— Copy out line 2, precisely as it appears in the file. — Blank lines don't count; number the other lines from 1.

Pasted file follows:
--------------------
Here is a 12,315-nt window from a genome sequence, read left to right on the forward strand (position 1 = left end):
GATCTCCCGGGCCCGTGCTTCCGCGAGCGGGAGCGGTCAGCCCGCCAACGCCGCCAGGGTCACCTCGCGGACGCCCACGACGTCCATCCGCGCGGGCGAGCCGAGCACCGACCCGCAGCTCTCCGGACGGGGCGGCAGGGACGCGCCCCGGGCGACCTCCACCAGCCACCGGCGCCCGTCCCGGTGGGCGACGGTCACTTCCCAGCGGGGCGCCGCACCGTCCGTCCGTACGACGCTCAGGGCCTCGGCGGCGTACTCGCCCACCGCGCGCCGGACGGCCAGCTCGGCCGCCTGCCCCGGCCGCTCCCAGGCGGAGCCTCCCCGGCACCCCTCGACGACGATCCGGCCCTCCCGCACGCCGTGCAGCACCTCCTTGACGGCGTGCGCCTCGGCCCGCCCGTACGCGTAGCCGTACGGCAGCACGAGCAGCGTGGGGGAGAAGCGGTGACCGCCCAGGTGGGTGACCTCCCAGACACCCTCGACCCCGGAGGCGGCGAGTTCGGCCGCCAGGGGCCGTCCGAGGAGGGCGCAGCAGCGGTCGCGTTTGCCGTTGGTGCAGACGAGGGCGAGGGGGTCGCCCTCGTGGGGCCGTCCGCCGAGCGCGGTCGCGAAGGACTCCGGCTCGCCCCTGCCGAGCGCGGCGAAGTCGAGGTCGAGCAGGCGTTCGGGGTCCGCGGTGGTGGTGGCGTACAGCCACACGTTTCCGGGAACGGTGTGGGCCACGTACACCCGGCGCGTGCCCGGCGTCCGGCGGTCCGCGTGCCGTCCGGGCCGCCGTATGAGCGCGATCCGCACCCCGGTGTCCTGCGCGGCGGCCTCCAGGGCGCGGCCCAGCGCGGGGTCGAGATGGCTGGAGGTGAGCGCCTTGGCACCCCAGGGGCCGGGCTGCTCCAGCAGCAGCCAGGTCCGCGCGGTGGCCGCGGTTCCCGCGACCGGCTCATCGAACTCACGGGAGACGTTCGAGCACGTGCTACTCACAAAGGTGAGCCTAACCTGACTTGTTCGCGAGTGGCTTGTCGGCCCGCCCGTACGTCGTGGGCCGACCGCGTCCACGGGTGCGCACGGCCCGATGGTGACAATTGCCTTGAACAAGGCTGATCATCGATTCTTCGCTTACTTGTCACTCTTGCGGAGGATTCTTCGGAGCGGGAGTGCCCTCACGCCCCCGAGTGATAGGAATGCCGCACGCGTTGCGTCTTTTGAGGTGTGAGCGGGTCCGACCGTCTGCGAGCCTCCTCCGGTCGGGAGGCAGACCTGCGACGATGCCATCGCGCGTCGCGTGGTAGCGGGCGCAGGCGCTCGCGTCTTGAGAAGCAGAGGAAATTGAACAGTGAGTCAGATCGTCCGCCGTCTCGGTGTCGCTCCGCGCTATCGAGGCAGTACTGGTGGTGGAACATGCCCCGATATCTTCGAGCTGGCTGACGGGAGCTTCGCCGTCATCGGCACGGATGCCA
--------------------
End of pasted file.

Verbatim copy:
GATCTCCCGGGCCCGTGCTTCCGCGAGCGGGAGCGGTCAGCCCGCCAACGCCGCCAGGGTCACCTCGCGGACGCCCACGACGTCCATCCGCGCGGGCGAGCCGAGCACCGACCCGCAGCTCTCCGGACGGGGCGGCAGGGACGCGCCCCGGGCGACCTCCACCAGCCACCGGCGCCCGTCCCGGTGGGCGACGGTCACTTCCCAGCGGGGCGCCGCACCGTCCGTCCGTACGACGCTCAGGGCCTCGGCGGCGTACTCGCCCACCGCGCGCCGGACGGCCAGCTCGGCCGCCTGCCCCGGCCGCTCCCAGGCGGAGCCTCCCCGGCACCCCTCGACGACGATCCGGCCCTCCCGCACGCCGTGCAGCACCTCCTTGACGGCGTGCGCCTCGGCCCGCCCGTACGCGTAGCCGTACGGCAGCACGAGCAGCGTGGGGGAGAAGCGGTGACCGCCCAGGTGGGTGACCTCCCAGACACCCTCGACCCCGGAGGCGGCGAGTTCGGCCGCCAGGGGCCGTCCGAGGAGGGCGCAGCAGCGGTCGCGTTTGCCGTTGGTGCAGACGAGGGCGAGGGGGTCGCCCTCGTGGGGCCGTCCGCCGAGCGCGGTCGCGAAGGACTCCGGCTCGCCCCTGCCGAGCGCGGCGAAGTCGAGGTCGAGCAGGCGTTCGGGGTCCGCGGTGGTGGTGGCGTACAGCCACACGTTTCCGGGAACGGTGTGGGCCACGTACACCCGGCGCGTGCCCGGCGTCCGGCGGTCCGCGTGCCGTCCGGGCCGCCGTATGAGCGCGATCCGCACCCCGGTGTCCTGCGCGGCGGCCTCCAGGGCGCGGCCCAGCGCGGGGTCGAGATGGCTGGAGGTGAGCGCCTTGGCACCCCAGGGGCCGGGCTGCTCCAGCAGCAGCCAGGTCCGCGCGGTGGCCGCGGTTCCCGCGACCGGCTCATCGAACTCACGGGAGACGTTCGAGCACGTGCTACTCACAAAGGTGAGCCTAACCTGACTTGTTCGCGAGTGGCTTGTCGGCCCGCCCGTACGTCGTGGGCCGACCGCGTCCACGGGTGCGCACGGCCCGATGGTGACAATTGCCTTGAACAAGGCTGATCATCGATTCTTCGCTTACTTGTCACTCTTGCGGAGGATTCTTCGGAGCGGGAGTGCCCTCACGCCCCCGAGTGATAGGAATGCCGCACGCGTTGCGTCTTTTGAGGTGTGAGCGGGTCCGACCGTCTGCGAGCCTCCTCCGGTCGGGAGGCAGACCTGCGACGATGCCATCGCGCGTCGCGTGGTAGCGGGCGCAGGCGCTCGCGTCTTGAGAAGCAGAGGAAATTGAACAGTGAGTCAGATCGTCCGCCGTCTCGGTGTCGCTCCGCGCTATCGAGGCAGTACTGGTGGTGGAACATGCCCCGATATCTTCGAGCTGGCTGACGGGAGCTTCGCCGTCATCGGCACGGATGCCA